ECOLOGY OF •IIE LEAF. Ecologically, the leaves of plants may be considered from the standpoint of the various leaf-forms found in nature, and (2) from that of the evidence ob tained by experiments to determine the cause of the various forms. In general, leaves are expanded organs. and they also have a posi tion which is in most cases perpendicular to the majority of incident rays of light. This position is technically termed diaheliotropie. It can readily be seen that these conditions favor the absorption of the largest quantities of radiant energy; and, inasmuch as radiant energy is essential to the growth and life of plants, it is clear that the expanded form and the diaheliotropie position are distinct ly advantageous. though it by no means follows that the need for light has caused either the form or the position. Large numbers of leaves are finely divided; this is conspicuously true in the hydrophytes (q.v.), but it is also true of a vast number of plants with aerial leaves. While we can hardly believe that compound leaves have been caused in any such way, it is nevertheless true that a larger amount of leaf surface can he presented to the sunlight than in the ease of plants with entire leaves. Perha'ps the most advantageous leaf type of all is that which is illustrated by the grasses; here vertical leaves or leaves which are approximately vertical are grouped together in vast numbers, probably se curing the greatest leaf surface in a given space that is found anywhere in the plant kingdom. Simple experimentation shows, however, that the vertical position of grass-leaves, at least in many cases, is due to mechanical ea uses and has little or no relation to light stimuli. Another condi tion which favors the admission of light is the presence of petioles. Maple-leaves which are de veloped in the strong sunlight have short petioles, while more shaded leaves acquire long petioles and thus ultimately get into a well-lighted posi tion, if that be possible. Petioles thus give a much greater plasticity and flexibility to leaves. Other leaves have the power of motility which is strikingly illustrated in the sensitive plant and clover. The advantage of this motility is not al together clear, especially since the closing of the leaf occurs chiefly in the night rather than in the day. (For a further discussion of this topic, see XEROPHYTES.) The placing of the leaves on the stems also varies to a high degree in nature, and in general there seems to he a sort of rela tion between the phyllotaetie arrangement and type of leaf arrangement, since the outer leaves are more commonly farther apart than small ones. Rosette plants present a very interesting type of leaf arrangement, since the outer leaves often have long petioles and the inner ones none at all; not only this. but the phyllotactie arrange ment is such that the shading of one leaf by another is largely prevented. In one way or another, then, it seems that there is a general tendency in nature for plants to dispose their leaves in such a. way as to prevent shading. It is very do9btful, however, if this can be regarded as a direct result of the light stimulus. If in nature leaves are not seen to shade each other to any great extent. it may not be that this is an adaptation by natural selection, but rather that the leaves which were shaded have been compelled to die through getting insufficient food; this results in a survival of the unshaded leaves. A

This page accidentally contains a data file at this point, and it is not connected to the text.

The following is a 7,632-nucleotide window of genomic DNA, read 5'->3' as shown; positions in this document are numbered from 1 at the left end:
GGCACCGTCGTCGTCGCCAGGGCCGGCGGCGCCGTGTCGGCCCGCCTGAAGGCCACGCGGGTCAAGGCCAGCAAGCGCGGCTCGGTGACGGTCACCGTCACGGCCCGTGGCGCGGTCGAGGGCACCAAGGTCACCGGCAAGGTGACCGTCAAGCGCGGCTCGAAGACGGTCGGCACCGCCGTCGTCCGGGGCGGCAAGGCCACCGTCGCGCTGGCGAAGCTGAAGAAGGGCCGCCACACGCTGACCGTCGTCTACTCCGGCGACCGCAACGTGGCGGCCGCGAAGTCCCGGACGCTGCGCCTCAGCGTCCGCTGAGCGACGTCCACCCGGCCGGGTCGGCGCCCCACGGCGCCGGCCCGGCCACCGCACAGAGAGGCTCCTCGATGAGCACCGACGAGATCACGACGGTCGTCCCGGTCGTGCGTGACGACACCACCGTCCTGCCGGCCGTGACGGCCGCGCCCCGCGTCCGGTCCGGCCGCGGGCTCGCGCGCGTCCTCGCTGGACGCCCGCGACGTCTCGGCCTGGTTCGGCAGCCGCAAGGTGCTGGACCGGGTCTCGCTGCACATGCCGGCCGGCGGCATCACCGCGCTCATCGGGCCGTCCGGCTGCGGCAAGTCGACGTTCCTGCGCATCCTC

study of the leaves of a patch of rank weeds shows that all the lower leaves have died and that only the uppermost have been able to en dure.